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Winifred Coombe Tennant ('Mam o Nedd', 1874-1956), art patron and political activist, was born in Gloucestershire, the daughter of George Pierce-Serocold and Mary Richardson. Her upbringing was very cosmopolitan, as the family moved home regularly, living at numerous locations in England, Wales, France, Germany, Switzerland and Italy. By the time she married Charles Coombe Tennant in 1895, settling at Cadoxton Lodge, Neath, Winifred had acquired an international outlook and a strong interest in history, art and politics. Her marriage brought her a network of relatives in influential intellectual, political and cultural circles, and she met many prominent contemporary writers and artists. In time, she became an influential patron of art and craft in Wales.
- Winifred’s attitude towards cultural life, politics and society was informed by a deep sense of the spiritual and its close connection with the physical, and she was fascinated by the idea of genius. In particular, she saw artists as special, standing apart from the rest of humanity, their art a transcendent medium through which the everyday concerns of ordinary people could be communicated. To this was added a love of the power of religious symbolism (especially Roman Catholic), an affinity for her adopted homeland, and a profound regard for tradition and historical continuity.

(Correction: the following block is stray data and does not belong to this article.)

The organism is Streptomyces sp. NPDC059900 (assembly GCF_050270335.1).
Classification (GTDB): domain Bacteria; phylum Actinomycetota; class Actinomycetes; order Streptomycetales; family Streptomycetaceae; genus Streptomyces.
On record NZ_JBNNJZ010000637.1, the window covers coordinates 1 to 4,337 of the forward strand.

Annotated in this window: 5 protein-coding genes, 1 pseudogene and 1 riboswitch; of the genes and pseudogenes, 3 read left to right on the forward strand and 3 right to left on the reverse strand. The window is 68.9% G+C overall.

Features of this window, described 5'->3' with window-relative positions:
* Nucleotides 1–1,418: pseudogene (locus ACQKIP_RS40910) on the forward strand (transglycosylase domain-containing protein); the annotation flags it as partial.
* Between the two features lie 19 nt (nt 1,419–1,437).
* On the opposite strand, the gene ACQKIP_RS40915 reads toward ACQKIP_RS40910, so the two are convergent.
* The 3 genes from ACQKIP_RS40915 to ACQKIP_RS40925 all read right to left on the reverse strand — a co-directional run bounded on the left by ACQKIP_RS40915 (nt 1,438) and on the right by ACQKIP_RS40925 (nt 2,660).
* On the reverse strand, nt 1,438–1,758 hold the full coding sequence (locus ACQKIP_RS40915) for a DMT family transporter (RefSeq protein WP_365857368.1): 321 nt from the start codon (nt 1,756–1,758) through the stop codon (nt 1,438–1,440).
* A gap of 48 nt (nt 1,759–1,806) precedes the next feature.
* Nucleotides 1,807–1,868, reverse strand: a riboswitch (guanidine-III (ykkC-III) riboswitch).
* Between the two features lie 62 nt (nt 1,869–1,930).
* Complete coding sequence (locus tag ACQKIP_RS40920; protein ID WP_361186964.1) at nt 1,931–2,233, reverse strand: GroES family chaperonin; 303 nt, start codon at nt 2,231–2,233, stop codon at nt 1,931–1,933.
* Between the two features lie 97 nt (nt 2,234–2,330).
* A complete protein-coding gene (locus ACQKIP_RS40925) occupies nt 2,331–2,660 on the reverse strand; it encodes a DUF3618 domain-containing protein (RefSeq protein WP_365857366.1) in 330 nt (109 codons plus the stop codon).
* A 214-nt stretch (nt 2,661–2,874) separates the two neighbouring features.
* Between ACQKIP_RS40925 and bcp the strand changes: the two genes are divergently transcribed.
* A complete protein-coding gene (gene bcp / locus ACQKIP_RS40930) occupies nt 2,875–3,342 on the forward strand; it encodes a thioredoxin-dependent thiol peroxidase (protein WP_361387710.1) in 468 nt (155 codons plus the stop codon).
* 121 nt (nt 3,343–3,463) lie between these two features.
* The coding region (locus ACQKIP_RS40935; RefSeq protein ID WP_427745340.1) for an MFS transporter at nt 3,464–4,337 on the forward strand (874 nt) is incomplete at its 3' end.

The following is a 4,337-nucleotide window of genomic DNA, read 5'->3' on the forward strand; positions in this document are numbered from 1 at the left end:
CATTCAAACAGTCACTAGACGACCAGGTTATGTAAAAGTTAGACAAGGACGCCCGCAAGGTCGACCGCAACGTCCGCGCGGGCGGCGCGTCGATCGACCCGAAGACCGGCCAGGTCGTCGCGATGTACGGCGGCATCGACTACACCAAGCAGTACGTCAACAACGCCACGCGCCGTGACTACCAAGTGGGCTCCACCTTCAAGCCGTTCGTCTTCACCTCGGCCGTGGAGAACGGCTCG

- Winifred took a deep interested in Welsh culture and identified herself strongly with it, particularly in the field of arts and crafts. From 1911 onwards, her patronage was directed towards Welsh artists, and it became her goal to educate the people of Wales in artistic sensibility and the Welsh arts and crafts tradition. To this end, she worked towards acquiring a body of fine modern art that she initially hoped to make publicly accessible, and in 1931 she became an official buyer for the Glynn Vivian Art Gallery in Swansea. She also involved herself in organising events at the National Eisteddfod, becoming initiated as an Honorary Member of the Gorsedd in 1918, taking the bardic name ‘Mam o Nedd’ and gaining full membership in 1923, and holding the office of Mistress of the Robes from 1928.
- In politics, Winifred Coombe Tennant was a radical. She campaigned for female suffrage, Welsh Home Rule and international peace, and stood unsuccessfully for Parliament as the Liberal candidate for the Forest of Dean in 1922. Through her links with David Lloyd George, she was appointed as a British delegate to the League of Nations, and she also organised war work during the Great War, strove to improve conditions for prisoners in Swansea Gaol, and became one of the first women magistrates in the country.
- Winifred also became interested in spiritualism as a young woman, and gained a reputation as a pre-emininent psychic medium, working under the pseudonym ‘Mrs Willett’. This aspect of her life was particularly important to her after the deaths of her baby daughter, Daphne, in 1908 and her son, Christopher, at Ypres in 1917.
- Winifred Coombe Tennant left Cadoxton for London in 1931, retaining an interest in Welsh cultural affairs but becoming less active in the public arena. She died in Kensington in 1956.